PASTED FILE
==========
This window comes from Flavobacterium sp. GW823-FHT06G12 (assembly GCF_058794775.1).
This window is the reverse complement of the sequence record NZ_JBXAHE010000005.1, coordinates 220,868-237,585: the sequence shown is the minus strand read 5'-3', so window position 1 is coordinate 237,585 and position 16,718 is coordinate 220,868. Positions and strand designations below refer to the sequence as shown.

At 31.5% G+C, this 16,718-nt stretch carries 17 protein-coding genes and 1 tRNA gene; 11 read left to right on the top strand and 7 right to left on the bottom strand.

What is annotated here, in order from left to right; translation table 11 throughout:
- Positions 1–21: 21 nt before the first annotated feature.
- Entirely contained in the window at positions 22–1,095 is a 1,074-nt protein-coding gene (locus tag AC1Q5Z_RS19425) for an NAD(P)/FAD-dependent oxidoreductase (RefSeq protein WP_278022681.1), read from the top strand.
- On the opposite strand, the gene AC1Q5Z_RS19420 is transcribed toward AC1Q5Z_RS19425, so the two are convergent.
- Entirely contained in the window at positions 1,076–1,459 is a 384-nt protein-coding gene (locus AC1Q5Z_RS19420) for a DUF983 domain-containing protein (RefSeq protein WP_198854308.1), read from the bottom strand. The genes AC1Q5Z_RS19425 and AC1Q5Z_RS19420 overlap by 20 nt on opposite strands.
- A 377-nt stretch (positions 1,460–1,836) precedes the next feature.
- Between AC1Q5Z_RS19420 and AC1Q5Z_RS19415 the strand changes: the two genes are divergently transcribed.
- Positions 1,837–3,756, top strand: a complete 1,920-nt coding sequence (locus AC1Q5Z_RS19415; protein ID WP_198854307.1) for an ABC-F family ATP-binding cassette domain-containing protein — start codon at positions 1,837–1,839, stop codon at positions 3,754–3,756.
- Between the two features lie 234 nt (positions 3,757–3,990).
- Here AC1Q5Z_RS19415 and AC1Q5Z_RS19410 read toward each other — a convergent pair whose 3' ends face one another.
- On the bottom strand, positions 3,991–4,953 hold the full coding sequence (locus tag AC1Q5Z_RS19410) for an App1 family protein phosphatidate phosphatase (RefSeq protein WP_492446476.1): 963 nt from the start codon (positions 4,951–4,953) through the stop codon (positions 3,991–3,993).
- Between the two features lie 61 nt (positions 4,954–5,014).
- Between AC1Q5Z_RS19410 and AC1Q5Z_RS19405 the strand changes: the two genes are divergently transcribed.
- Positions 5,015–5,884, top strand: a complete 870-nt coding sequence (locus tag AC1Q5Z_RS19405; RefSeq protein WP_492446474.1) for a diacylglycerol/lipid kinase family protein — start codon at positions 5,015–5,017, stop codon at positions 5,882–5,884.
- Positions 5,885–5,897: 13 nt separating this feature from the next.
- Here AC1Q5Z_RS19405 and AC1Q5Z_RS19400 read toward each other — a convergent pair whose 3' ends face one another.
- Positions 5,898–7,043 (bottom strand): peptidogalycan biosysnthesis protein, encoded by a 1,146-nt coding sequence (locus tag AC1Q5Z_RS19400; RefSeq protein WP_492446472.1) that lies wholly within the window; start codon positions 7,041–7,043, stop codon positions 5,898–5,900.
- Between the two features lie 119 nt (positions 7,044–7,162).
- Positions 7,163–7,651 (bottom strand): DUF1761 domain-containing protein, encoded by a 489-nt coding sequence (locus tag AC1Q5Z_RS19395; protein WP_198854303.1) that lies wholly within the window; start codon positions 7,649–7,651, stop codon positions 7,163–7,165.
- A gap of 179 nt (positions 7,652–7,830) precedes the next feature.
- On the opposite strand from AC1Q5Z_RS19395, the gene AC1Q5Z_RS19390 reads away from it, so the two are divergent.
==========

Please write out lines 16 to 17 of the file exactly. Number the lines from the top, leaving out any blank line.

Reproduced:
- Between AC1Q5Z_RS19410 and AC1Q5Z_RS19405 the strand changes: the two genes are divergently transcribed.
- Positions 5,015–5,884, top strand: a complete 870-nt coding sequence (locus tag AC1Q5Z_RS19405; RefSeq protein WP_492446474.1) for a diacylglycerol/lipid kinase family protein — start codon at positions 5,015–5,017, stop codon at positions 5,882–5,884.